This rebellion, while apparently wider in scope than what we’ve seen in the past, appears to be following the same pattern that we have seen in Venezuela over the past several years. While there have been several attempts by some elements of the military to rebel against Maduro, and before him the late Hugo Chavez, those efforts have been limited in scope and ultimately failed because the vast majority of the military and its leadership has remained loyal to Maduro and his party. One important reason for this, of course, is the fact that many of the members of the military leadership owe their positions to either Maduro or Chavez before him and convincing them that they would be better off in a Venezuela where Maduro and his Chavist supporters are out of power is likely to be a difficult sell. Additionally, Maduro in particular has seemingly been quite effective at purging the military, the national police, and the intelligence services of potential rivals for power or people who might be likely to side with the opposition. Finally, there have been no signs that the rank-and-file members of the military are at all inclined to disobey their commanders and come out in support of the rebellion.

Without this uprising from within the ranks of the military, or a decision by the leadership to withdraw support from the Maduro regime, it’s unlikely that any attempted rebellion will succeed. Instead, as we’ve seen in the past, Maduro is likely to use this as an opportunity to weed out of the leadership and the military itself any potential threats against him and his government. In that respect, the street protests by civilians that Guaidó is calling for are not likely to lead anywhere. The caveat to all of this, of course, is how the military might react if the street protests become more prevalent and violent and Maduro orders the military to take drastic measures against civilians. As we saw in Egypt in 2011, that may end up being a step too far for the military and could be what kindles the rebellion that finally drives Maduro from power. Unless we see something like that, though, it’s unlikely that those protests will accomplish anything. At that point, the question will be what happens to Juan Guaidó, who could either end up in prison or forced into exile outside Venezuela if the rebellion fails as it seems to be doing.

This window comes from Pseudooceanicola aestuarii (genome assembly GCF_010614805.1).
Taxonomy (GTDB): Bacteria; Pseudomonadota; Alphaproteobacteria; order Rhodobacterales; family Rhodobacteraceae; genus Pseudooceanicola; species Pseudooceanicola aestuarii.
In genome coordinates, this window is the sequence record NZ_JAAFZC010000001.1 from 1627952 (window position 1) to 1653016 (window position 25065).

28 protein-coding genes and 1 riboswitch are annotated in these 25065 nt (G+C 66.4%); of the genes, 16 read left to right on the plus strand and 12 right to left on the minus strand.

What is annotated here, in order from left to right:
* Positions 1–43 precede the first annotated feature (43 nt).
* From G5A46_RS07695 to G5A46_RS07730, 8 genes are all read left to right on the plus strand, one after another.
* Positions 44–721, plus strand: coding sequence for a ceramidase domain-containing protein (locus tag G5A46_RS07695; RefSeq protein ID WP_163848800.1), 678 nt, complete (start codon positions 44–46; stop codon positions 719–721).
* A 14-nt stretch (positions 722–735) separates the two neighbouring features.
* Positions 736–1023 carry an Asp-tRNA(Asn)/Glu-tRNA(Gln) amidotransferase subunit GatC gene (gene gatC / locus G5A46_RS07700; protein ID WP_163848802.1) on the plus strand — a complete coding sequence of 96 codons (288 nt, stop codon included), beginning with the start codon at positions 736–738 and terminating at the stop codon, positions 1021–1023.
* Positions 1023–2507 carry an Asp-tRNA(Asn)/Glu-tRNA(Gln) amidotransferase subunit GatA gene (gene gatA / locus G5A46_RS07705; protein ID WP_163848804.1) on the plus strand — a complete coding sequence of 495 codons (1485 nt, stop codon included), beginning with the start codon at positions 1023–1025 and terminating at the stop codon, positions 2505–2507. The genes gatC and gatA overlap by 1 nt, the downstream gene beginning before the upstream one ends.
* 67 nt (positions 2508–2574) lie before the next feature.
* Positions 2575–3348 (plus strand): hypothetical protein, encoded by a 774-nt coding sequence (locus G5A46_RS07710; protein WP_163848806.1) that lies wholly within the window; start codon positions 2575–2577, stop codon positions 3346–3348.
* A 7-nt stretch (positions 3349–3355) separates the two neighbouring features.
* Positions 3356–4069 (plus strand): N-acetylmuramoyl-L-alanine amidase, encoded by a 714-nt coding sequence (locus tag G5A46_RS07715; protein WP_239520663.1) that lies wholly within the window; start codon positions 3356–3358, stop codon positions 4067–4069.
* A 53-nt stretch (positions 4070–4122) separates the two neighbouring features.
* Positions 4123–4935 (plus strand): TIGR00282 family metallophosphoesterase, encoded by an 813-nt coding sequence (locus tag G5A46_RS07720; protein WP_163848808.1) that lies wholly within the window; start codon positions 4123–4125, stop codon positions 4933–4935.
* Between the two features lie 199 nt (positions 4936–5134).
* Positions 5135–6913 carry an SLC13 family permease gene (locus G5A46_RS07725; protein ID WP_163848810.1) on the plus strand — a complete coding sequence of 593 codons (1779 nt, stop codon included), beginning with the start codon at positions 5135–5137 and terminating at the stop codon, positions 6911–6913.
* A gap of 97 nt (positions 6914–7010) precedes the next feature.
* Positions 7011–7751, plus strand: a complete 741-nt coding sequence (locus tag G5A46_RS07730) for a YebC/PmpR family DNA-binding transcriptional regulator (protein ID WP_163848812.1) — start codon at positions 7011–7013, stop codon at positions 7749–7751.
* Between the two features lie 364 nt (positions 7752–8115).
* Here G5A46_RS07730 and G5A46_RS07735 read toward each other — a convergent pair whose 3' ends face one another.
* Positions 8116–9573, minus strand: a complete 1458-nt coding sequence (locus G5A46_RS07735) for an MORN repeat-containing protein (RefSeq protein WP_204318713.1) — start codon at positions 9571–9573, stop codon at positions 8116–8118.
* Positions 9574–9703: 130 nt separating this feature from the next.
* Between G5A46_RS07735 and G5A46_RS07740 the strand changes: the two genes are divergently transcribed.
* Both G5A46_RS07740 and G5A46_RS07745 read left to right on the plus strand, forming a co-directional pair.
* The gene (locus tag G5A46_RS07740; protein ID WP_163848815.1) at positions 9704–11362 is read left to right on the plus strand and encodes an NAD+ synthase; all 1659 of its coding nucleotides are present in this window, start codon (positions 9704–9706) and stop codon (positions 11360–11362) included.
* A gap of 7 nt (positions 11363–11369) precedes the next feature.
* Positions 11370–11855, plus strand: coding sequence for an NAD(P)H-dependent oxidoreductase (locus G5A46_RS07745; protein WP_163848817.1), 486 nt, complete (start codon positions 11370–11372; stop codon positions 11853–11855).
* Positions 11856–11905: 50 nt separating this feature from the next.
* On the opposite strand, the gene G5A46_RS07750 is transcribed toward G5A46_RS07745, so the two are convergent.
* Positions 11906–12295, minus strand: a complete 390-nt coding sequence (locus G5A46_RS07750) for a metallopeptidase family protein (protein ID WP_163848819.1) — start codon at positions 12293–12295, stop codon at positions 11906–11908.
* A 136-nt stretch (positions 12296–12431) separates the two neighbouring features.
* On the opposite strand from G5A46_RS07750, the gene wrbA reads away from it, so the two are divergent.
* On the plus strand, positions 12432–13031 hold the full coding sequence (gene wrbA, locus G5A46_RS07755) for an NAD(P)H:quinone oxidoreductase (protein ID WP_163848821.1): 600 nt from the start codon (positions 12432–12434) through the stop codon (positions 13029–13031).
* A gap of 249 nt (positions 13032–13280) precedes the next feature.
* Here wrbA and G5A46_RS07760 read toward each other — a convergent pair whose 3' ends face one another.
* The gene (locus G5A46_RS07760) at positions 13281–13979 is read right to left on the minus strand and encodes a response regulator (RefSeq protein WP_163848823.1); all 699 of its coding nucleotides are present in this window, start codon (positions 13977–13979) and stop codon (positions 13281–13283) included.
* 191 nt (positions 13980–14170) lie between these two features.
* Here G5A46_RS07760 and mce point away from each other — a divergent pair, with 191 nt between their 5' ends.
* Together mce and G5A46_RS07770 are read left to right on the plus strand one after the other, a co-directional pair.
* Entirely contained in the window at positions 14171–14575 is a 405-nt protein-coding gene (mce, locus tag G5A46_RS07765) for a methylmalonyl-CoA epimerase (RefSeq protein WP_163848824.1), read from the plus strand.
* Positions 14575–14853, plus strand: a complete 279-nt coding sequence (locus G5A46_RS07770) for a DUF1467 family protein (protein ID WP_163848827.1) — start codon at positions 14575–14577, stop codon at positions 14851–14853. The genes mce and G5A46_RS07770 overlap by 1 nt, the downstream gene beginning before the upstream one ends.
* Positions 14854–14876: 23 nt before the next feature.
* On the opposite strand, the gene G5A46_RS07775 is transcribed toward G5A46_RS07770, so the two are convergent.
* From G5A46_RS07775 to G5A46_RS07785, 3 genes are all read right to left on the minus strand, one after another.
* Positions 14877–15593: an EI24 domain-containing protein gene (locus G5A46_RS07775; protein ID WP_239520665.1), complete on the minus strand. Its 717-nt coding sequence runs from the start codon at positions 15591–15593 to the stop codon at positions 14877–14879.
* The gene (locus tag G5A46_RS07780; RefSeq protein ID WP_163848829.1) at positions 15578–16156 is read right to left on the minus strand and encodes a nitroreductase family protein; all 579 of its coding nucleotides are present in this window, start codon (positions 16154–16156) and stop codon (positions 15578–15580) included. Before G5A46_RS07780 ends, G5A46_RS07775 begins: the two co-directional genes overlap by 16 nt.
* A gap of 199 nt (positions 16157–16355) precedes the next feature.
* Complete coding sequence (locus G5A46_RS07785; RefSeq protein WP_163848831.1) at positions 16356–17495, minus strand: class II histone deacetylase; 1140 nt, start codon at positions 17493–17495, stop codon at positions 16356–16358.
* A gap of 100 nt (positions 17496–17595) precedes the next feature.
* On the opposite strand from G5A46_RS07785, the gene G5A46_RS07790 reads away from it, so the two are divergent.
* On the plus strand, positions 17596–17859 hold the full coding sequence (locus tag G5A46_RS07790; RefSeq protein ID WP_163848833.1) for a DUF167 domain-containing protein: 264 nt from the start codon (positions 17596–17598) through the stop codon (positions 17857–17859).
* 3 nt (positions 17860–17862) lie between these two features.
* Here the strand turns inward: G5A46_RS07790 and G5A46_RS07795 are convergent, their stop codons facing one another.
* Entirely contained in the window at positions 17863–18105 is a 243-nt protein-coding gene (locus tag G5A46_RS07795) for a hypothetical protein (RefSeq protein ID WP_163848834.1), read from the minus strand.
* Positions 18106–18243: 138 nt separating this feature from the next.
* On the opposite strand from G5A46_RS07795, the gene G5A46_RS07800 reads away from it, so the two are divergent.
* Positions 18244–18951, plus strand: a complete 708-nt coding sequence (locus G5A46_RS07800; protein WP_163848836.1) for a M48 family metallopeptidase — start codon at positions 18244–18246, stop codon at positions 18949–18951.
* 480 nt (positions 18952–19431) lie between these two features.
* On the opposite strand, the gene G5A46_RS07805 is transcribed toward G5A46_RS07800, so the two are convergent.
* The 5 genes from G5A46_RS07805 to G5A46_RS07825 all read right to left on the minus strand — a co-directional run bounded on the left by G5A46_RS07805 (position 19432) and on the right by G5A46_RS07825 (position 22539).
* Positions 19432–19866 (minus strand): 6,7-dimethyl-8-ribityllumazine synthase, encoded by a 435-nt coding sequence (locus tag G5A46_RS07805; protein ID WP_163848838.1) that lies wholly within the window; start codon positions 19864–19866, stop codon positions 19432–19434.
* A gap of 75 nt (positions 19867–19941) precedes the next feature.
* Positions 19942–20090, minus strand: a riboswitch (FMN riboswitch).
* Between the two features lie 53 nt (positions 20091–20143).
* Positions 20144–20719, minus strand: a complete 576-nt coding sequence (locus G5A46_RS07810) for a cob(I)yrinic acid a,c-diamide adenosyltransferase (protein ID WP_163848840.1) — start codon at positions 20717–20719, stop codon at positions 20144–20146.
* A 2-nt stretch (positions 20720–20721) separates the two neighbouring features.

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Doug Mataconis
About Doug Mataconis
Doug holds a B.A. in Political Science from Rutgers University and J.D. from George Mason University School of Law. He joined the staff of OTB in May 2010. Before joining OTB, he wrote at Below The BeltwayThe Liberty Papers, and United Liberty Follow Doug on Twitter | Facebook